Decisions regarding prescription of statins in the acute setting of ICH may be influenced by conflicting data regarding the effect of statins on the risk of brain hemorrhage. Although many observational studies and randomized clinical trials of statin use have found no increased risk of ICH with outpatient statin use,9,10 the Stroke Prevention by Aggressive Reduction in Cholesterol Levels (SPARCL) trial reported an increased risk of ICH among patients randomly assigned to a high dose of atorvastatin calcium,1 particularly among patients with a history of ICH.11 Although it has been suggested that this observation might have resulted from high crossover rates in the SPARCL trial itself,12 it is likely that many clinicians have been wary of prescribing statins to patients with ICH in the wake of these findings.1315

A particular dilemma in this area relates to the patient presenting with ICH who is already taking a statin. Should such a patient have their statin therapy discontinued during hospitalization for fear that the statin therapy might increase their risk of recurrent ICH,13 or should their statin therapy be continued out of a concern that cessation of statin use in the acute setting could worsen the patient’s outcome?14,15

Here we explore the effect of inpatient statin use, and of the cessation of statin use, on outcomes in a large cohort of patients with ICH who were treated in an integrated health care delivery system, using statistical techniques that allow us to control for potential unmeasured confounding at the individual patient level.

The institutional review board of the Kaiser Foundation Research Institute approved our retrospective, no-patient-contact study with waiver of informed consent.

Data Source and Patients

We assembled a cohort of 3481 patients spanning a 10-year period who were admitted with a primary discharge diagnosis of ICH to any of 20 hospitals in Kaiser Permanente Northern California (KPNC), an integrated health care delivery system with more than 3 million members who are demographically similar to the overall population of northern California.16 We included all KPNC plan members older than 50 years of age who were admitted from outside the hospital on an emergency basis to any KPNC hospital between January 2002 and December 2011 and who underwent neuroimaging during hospitalization (computed tomography or magnetic resonance imaging of the brain) and received a primary discharge diagnosis of ICH (code 431 in the International Classification of Diseases, Ninth revision, Clinical Modification), subject to the following exclusion criteria (in order to maximize information on comorbidities and outcomes): prior qualifying ICH during the study period, less than a full year of membership in KPNC before admission, residence (indicated by zip code) outside the primary plan service area served by KPNC, or prestroke outpatient statin use that could not be accurately determined according to specific criteria.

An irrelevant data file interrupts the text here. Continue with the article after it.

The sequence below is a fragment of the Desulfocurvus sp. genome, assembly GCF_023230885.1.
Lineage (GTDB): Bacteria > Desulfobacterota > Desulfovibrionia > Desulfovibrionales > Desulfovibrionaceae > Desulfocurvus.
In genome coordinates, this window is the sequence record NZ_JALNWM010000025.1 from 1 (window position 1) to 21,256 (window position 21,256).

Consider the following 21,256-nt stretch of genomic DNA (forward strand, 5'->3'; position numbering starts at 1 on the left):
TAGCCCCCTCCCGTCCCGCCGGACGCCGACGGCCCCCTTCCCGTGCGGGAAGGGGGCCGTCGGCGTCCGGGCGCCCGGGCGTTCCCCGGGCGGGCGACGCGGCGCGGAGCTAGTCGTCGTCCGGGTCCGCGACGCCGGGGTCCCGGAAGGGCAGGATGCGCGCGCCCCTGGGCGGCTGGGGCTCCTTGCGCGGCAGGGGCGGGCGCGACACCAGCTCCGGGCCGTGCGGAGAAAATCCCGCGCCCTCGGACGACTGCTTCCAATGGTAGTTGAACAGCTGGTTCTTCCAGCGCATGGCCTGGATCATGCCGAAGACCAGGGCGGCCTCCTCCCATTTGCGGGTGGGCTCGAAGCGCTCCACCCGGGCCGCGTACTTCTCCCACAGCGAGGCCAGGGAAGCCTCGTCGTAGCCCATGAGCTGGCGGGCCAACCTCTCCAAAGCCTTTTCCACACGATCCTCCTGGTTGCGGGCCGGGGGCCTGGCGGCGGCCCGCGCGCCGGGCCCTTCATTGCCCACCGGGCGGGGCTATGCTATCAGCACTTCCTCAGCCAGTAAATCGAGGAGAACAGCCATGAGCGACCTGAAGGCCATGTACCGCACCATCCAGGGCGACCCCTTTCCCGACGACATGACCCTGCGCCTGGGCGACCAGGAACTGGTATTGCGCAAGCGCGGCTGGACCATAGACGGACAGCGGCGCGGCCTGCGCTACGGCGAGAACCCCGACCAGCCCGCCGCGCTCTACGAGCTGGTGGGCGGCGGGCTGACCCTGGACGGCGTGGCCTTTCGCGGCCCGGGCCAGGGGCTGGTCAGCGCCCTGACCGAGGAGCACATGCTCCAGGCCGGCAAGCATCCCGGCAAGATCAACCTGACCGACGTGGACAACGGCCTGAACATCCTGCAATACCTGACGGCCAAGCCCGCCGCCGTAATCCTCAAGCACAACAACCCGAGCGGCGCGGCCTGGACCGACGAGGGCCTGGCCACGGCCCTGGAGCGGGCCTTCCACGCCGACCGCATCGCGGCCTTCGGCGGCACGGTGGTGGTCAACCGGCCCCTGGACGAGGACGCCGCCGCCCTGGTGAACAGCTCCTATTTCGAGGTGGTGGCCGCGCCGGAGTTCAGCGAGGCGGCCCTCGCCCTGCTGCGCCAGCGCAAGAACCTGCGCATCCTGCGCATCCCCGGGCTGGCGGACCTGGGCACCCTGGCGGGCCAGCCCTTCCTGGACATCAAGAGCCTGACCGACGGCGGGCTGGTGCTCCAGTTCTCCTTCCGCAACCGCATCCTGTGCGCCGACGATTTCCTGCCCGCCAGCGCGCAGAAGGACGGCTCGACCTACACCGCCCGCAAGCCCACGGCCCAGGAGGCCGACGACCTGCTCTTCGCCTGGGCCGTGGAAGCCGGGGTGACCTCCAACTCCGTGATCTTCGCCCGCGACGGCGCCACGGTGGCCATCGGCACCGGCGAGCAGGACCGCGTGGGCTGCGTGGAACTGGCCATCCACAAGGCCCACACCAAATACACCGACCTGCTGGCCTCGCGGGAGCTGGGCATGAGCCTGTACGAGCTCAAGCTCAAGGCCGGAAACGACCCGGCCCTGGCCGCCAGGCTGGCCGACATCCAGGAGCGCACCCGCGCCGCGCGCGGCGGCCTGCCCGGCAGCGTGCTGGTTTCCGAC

Outcomes

The main outcomes were 30-day survival and discharge to home or inpatient rehabilitation facility. Patients were observed for 30 days from the date of admission or until death. No patients were lost to follow-up. Date of death was obtained from the KPNC membership database and the State of California Death Certificates database and social security database linked to the patient according to established methods.2,3

Statin Users and Nonusers

Details of statin use before and during hospitalization were obtained from electronic pharmacy records and inpatient order information included in the electronic medical record, as previously described.2,3 Inpatient statin use was defined as occurring when statins were ordered by a physician for inpatient administration. Patients were identified as either outpatient statin users or nonusers based on whether or not statin prescriptions were filled at a KPNC pharmacy. Outpatient statin users had active prescriptions at the time of admission for ICH and had filled their last prescription at a KPNC pharmacy recently enough to have enough pills to take through the day of admission. Nonusers had not been prescribed a statin and had not filled any statin prescriptions in the preceding year. If a patient had a statin prescription but no fills, then he or she was not included in this analysis.

Covariates